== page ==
Restaurant Development & Design

July-August 2015

restaurant development + design is a user-driven resource for restaurant professionals charged with building new locations and remodeling existing units.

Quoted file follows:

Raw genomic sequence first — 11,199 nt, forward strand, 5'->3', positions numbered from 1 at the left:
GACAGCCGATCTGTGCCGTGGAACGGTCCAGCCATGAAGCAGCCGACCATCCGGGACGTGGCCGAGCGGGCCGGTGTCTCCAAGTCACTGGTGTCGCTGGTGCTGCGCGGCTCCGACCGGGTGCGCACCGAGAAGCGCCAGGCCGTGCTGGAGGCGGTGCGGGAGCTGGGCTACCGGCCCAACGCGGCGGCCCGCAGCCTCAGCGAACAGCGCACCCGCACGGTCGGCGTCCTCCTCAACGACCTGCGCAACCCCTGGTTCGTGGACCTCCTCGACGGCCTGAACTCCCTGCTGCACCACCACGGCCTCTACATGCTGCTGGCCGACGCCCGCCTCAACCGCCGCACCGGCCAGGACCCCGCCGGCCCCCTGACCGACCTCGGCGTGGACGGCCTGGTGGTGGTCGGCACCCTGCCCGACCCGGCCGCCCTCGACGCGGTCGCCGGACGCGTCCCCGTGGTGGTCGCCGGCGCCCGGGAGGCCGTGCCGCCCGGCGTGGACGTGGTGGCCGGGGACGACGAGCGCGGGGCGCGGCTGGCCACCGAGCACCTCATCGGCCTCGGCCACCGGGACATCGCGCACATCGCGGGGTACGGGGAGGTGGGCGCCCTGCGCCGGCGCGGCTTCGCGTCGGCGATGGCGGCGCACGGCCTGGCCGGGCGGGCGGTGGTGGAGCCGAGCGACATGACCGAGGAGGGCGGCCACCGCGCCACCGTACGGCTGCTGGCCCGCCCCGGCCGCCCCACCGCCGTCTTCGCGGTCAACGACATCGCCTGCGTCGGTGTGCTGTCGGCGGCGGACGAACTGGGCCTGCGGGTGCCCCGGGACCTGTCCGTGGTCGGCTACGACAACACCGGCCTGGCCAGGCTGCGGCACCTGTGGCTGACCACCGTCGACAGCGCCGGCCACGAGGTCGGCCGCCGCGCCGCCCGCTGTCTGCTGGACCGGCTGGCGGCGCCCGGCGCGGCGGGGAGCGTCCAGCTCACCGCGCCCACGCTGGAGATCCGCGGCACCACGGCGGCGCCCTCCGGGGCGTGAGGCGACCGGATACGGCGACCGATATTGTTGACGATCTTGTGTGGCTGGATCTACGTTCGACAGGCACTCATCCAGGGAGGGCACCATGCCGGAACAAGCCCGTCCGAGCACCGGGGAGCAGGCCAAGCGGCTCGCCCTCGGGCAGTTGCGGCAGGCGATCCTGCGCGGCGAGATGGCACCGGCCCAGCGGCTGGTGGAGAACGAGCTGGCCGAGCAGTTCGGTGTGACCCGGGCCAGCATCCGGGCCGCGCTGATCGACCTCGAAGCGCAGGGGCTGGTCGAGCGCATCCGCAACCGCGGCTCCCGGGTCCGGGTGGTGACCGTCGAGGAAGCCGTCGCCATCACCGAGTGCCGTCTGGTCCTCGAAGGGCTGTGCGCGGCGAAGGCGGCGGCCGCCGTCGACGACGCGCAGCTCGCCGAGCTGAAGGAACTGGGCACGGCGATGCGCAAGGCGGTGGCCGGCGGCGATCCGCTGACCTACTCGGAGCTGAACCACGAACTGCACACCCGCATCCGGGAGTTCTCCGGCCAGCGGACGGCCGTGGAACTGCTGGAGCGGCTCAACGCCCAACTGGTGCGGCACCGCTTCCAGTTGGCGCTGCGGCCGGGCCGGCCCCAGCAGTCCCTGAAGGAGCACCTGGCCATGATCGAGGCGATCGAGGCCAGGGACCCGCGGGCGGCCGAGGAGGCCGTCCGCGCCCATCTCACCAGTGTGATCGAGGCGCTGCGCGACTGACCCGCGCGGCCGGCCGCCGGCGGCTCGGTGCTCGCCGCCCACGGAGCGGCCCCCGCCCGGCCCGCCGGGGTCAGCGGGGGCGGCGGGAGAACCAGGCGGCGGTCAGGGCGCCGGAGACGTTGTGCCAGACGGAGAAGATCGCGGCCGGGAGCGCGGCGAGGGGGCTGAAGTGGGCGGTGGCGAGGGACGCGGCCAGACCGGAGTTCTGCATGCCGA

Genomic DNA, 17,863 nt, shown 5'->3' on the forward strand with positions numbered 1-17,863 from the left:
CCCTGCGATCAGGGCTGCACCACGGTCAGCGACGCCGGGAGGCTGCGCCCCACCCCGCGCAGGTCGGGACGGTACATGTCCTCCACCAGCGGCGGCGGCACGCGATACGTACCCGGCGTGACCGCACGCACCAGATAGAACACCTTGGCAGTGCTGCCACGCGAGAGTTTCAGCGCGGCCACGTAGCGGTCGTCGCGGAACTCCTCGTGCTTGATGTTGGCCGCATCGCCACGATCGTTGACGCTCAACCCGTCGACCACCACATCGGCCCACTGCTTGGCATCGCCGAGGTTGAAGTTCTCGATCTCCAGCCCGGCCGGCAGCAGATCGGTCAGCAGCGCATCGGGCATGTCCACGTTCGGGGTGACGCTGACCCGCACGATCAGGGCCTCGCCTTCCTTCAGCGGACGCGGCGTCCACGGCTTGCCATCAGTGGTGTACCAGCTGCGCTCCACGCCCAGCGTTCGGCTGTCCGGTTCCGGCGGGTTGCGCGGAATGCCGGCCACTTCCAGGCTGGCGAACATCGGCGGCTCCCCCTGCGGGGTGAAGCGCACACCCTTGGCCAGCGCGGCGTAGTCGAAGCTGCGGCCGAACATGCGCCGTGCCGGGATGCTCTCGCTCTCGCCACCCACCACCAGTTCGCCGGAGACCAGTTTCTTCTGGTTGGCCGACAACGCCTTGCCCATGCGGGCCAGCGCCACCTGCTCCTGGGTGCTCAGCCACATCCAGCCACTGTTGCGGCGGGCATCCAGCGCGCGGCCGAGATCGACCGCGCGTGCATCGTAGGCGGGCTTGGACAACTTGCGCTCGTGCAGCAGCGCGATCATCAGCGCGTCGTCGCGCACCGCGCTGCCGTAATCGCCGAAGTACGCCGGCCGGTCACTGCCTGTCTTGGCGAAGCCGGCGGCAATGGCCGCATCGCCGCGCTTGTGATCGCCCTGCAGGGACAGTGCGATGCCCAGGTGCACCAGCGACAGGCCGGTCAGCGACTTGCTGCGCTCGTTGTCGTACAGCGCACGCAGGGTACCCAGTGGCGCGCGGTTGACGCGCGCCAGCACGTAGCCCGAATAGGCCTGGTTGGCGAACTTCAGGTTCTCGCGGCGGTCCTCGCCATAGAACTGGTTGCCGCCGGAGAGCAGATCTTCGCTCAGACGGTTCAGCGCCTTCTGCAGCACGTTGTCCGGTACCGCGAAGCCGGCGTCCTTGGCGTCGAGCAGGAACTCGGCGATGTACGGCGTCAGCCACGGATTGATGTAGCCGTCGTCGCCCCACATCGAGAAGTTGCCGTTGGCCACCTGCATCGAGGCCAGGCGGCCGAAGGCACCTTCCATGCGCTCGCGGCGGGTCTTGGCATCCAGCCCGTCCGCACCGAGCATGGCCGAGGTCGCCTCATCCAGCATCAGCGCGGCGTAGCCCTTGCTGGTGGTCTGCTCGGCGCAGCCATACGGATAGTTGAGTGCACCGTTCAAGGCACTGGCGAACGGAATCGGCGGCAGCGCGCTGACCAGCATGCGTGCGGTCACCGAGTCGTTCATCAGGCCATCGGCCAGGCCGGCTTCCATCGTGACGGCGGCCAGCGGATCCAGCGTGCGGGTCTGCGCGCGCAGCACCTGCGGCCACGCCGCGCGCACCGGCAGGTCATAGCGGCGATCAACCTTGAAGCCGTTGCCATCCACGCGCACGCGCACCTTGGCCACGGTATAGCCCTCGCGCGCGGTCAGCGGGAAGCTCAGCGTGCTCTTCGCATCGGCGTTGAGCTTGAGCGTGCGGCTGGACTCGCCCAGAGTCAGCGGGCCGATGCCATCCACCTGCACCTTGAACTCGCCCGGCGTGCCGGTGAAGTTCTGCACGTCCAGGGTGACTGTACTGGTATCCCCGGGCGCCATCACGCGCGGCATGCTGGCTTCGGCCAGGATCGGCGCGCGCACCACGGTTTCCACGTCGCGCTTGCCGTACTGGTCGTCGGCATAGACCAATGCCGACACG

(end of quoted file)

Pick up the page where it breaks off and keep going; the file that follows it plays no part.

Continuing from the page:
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are faring and what the future may hold for the industry. Kiosks, Tablets Change the Service Game Guests' interaction with digital menus and ordering systems can occur before they set foot in the establishment. For example, some mall and offce-building locations for Wow Bao, a Chicago-based chain that features flled steamed Asian buns, provide digital ordering kiosks outside the restaurant's entrance. Stand- ing 3½ to 4 feet tall, each tablet-enabled kiosk is "a billboard for the restaurant," says Geoff Alexander, executive vice presi- dent and managing partner, Wow Bao. Free-standing kiosks are one option for electronic ordering stations. Another format is to build the devices into walls. John Sofo, president of Built Inc., a design-build frm based in Los Angeles, notes that a client recently unveiled a space with ordering tablets embedded into stylized walls on two sides of the entrance lobby. The quick-service restaurant has no countertop or POS station for ordering, Sofo says. Ordering and payment occur electronically. Guests take a receipt from the tablet with an order number and pick up their food and beverage inside. Some full-service establishments provide guests with tablets as they take their seats. Carmel Kitchen & Wine Bar, with multiple locations in Florida and Pennsylvania, allots at least one tablet for every two guests. These "menu pads" contain the full food and beverage menus with enlargeable photos for each item. The devices provide the capability to change menu items frequently without bearing printing costs. A wine-pairing feature provides suggestions to go with each entrée. Ordering integrates with the POS system that matches each ticket with the corresponding table number and transmits the information to kitchen monitors. Tech-savvy guests can place orders themselves, while technophobes can ask their server for help. "It's more effcient than pen and paper, whether guests order for themselves or have a server do it for them," says Brian Waggoner, oper- ating partner, at Carmel Kitchen's Winter Park, Fla., location. Waggoner says there is about a 50/50 split between do-it- yourselfers and those who ask for help. Servers love the menu pads because they make their jobs easier, Waggoner adds. For instance, guests can add items to their order after the original order is placed without having to fag down a server. A "call server" button on the tablets allows guests to easily attract their server's attention when needed. "Our goal isn't to use the technology to | 931-456-3136 Our large format porcelain panels are larger, leaner and stronger. Knowing that a single tile of Laminam ® by Crossville ® is 1m X 3m, and it can skin from your ceiling down to the floor—at just 3 to 5.6mm thick, you can be courageous and think bigger about your next project.

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